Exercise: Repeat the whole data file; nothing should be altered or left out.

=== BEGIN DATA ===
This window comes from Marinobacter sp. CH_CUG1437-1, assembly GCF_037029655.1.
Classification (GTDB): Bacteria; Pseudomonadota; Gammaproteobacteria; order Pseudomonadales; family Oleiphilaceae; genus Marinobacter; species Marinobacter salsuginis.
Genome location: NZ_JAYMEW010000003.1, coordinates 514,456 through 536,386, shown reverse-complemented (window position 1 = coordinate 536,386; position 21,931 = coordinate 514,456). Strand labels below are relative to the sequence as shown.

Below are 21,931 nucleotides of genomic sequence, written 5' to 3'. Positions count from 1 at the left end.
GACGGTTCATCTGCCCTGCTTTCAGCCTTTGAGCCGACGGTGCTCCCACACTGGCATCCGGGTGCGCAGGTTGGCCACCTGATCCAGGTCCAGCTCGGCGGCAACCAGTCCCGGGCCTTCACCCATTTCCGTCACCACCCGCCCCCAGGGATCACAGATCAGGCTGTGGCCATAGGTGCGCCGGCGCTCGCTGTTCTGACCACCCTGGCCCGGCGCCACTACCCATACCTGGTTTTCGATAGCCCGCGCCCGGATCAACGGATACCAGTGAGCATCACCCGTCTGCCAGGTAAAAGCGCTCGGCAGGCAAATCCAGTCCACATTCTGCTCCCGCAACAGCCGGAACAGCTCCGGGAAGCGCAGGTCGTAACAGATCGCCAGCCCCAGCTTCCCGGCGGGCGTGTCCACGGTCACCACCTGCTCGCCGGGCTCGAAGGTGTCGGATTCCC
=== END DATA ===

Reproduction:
This window comes from Marinobacter sp. CH_CUG1437-1, assembly GCF_037029655.1.
Classification (GTDB): Bacteria; Pseudomonadota; Gammaproteobacteria; order Pseudomonadales; family Oleiphilaceae; genus Marinobacter; species Marinobacter salsuginis.
Genome location: NZ_JAYMEW010000003.1, coordinates 514,456 through 536,386, shown reverse-complemented (window position 1 = coordinate 536,386; position 21,931 = coordinate 514,456). Strand labels below are relative to the sequence as shown.

Below are 21,931 nucleotides of genomic sequence, written 5' to 3'. Positions count from 1 at the left end.
GACGGTTCATCTGCCCTGCTTTCAGCCTTTGAGCCGACGGTGCTCCCACACTGGCATCCGGGTGCGCAGGTTGGCCACCTGATCCAGGTCCAGCTCGGCGGCAACCAGTCCCGGGCCTTCACCCATTTCCGTCACCACCCGCCCCCAGGGATCACAGATCAGGCTGTGGCCATAGGTGCGCCGGCGCTCGCTGTTCTGACCACCCTGGCCCGGCGCCACTACCCATACCTGGTTTTCGATAGCCCGCGCCCGGATCAACGGATACCAGTGAGCATCACCCGTCTGCCAGGTAAAAGCGCTCGGCAGGCAAATCCAGTCCACATTCTGCTCCCGCAACAGCCGGAACAGCTCCGGGAAGCGCAGGTCGTAACAGATCGCCAGCCCCAGCTTCCCGGCGGGCGTGTCCACGGTCACCACCTGCTCGCCGGGCTCGAAGGTGTCGGATTCCC